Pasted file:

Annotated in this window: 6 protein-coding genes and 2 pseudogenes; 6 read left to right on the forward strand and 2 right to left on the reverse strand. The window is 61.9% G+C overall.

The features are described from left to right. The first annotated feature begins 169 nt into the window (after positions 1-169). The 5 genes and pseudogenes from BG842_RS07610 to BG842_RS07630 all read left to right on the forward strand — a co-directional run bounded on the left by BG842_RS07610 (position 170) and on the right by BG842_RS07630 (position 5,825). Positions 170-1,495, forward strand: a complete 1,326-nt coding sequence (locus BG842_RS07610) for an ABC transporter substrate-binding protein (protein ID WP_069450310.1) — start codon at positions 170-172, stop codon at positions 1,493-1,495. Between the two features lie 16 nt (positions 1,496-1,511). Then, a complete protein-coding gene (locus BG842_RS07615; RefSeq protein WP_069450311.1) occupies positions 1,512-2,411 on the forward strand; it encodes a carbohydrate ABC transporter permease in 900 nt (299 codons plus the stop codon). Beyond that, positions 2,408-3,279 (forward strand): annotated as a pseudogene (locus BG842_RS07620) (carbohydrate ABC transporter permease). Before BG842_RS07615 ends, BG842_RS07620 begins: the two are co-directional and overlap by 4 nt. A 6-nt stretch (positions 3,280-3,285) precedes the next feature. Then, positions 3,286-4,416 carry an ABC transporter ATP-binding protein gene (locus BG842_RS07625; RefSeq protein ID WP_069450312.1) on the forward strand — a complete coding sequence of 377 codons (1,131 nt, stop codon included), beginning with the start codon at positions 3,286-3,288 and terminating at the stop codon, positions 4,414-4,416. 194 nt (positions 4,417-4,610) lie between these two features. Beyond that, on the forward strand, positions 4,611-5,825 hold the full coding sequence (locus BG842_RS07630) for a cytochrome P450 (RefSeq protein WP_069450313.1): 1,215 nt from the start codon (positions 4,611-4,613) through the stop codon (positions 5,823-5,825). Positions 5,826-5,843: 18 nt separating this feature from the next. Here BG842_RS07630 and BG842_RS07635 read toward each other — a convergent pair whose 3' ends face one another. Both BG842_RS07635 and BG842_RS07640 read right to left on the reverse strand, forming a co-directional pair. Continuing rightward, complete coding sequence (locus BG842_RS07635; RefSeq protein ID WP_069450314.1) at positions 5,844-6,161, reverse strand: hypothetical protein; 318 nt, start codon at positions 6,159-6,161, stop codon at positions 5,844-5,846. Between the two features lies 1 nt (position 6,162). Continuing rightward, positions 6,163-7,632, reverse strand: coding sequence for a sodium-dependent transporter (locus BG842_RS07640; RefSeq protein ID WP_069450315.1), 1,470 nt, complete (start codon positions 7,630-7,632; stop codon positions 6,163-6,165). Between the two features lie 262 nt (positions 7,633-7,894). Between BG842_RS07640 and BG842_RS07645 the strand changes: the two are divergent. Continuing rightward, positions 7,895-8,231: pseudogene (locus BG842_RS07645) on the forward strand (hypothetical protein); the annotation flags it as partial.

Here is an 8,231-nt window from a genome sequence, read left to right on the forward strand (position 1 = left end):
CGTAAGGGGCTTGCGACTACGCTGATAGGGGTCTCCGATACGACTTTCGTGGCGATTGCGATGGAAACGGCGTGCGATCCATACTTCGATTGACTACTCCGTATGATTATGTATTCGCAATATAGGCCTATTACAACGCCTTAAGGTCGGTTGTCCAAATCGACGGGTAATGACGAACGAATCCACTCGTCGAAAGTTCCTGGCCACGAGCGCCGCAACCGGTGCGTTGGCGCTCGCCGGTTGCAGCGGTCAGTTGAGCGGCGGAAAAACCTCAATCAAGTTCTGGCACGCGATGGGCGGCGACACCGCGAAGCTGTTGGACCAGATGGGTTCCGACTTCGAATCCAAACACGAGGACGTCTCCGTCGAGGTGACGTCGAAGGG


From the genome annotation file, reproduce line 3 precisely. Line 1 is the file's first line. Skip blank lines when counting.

Here is an 8,231-nt window from a genome sequence, read left to right on the forward strand (position 1 = left end):